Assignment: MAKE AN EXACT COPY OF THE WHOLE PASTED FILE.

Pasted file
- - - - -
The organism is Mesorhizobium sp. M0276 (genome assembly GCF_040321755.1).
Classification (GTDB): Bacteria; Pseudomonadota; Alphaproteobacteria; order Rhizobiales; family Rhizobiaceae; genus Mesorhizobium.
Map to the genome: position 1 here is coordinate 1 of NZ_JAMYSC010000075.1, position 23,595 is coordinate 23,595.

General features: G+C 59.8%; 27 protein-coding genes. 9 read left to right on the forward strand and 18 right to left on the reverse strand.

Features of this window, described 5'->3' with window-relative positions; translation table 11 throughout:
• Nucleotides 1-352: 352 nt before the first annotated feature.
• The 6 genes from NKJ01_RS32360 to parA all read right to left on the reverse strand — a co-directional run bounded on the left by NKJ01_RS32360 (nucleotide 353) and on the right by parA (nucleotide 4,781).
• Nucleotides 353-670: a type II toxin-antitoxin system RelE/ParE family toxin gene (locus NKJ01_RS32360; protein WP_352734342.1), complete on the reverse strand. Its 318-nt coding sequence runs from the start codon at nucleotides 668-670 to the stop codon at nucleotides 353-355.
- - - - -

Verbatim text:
The organism is Mesorhizobium sp. M0276 (genome assembly GCF_040321755.1).
Classification (GTDB): Bacteria; Pseudomonadota; Alphaproteobacteria; order Rhizobiales; family Rhizobiaceae; genus Mesorhizobium.
Map to the genome: position 1 here is coordinate 1 of NZ_JAMYSC010000075.1, position 23,595 is coordinate 23,595.

General features: G+C 59.8%; 27 protein-coding genes. 9 read left to right on the forward strand and 18 right to left on the reverse strand.

Features of this window, described 5'->3' with window-relative positions; translation table 11 throughout:
• Nucleotides 1-352: 352 nt before the first annotated feature.
• The 6 genes from NKJ01_RS32360 to parA all read right to left on the reverse strand — a co-directional run bounded on the left by NKJ01_RS32360 (nucleotide 353) and on the right by parA (nucleotide 4,781).
• Nucleotides 353-670: a type II toxin-antitoxin system RelE/ParE family toxin gene (locus NKJ01_RS32360; protein WP_352734342.1), complete on the reverse strand. Its 318-nt coding sequence runs from the start codon at nucleotides 668-670 to the stop codon at nucleotides 353-355.